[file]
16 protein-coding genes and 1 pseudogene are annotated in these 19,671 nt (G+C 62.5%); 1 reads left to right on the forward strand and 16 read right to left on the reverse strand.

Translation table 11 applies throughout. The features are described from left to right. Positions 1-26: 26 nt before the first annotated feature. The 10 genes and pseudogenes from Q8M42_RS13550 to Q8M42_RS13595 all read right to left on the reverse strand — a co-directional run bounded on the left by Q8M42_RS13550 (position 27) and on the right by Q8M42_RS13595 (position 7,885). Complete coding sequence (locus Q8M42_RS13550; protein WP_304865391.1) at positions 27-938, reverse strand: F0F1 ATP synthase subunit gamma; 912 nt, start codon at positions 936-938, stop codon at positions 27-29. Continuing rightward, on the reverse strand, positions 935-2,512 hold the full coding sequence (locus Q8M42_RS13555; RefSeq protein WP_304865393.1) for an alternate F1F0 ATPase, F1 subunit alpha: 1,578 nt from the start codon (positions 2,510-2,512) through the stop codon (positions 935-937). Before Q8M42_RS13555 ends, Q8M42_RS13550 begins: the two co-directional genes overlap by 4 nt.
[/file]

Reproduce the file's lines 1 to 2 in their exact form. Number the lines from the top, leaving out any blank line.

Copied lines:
16 protein-coding genes and 1 pseudogene are annotated in these 19,671 nt (G+C 62.5%); 1 reads left to right on the forward strand and 16 read right to left on the reverse strand.

Translation table 11 applies throughout. The features are described from left to right. Positions 1-26: 26 nt before the first annotated feature. The 10 genes and pseudogenes from Q8M42_RS13550 to Q8M42_RS13595 all read right to left on the reverse strand — a co-directional run bounded on the left by Q8M42_RS13550 (position 27) and on the right by Q8M42_RS13595 (position 7,885). Complete coding sequence (locus Q8M42_RS13550; protein WP_304865391.1) at positions 27-938, reverse strand: F0F1 ATP synthase subunit gamma; 912 nt, start codon at positions 936-938, stop codon at positions 27-29. Continuing rightward, on the reverse strand, positions 935-2,512 hold the full coding sequence (locus Q8M42_RS13555; RefSeq protein WP_304865393.1) for an alternate F1F0 ATPase, F1 subunit alpha: 1,578 nt from the start codon (positions 2,510-2,512) through the stop codon (positions 935-937). Before Q8M42_RS13555 ends, Q8M42_RS13550 begins: the two co-directional genes overlap by 4 nt.